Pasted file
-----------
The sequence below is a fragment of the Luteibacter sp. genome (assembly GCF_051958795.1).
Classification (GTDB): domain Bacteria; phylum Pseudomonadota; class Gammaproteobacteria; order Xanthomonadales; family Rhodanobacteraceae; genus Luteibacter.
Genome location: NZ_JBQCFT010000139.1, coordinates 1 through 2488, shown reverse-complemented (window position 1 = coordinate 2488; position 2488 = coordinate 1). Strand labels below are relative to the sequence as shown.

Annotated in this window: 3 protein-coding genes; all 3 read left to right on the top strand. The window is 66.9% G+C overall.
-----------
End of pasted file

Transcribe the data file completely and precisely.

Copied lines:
The sequence below is a fragment of the Luteibacter sp. genome (assembly GCF_051958795.1).
Classification (GTDB): domain Bacteria; phylum Pseudomonadota; class Gammaproteobacteria; order Xanthomonadales; family Rhodanobacteraceae; genus Luteibacter.
Genome location: NZ_JBQCFT010000139.1, coordinates 1 through 2488, shown reverse-complemented (window position 1 = coordinate 2488; position 2488 = coordinate 1). Strand labels below are relative to the sequence as shown.

Annotated in this window: 3 protein-coding genes; all 3 read left to right on the top strand. The window is 66.9% G+C overall.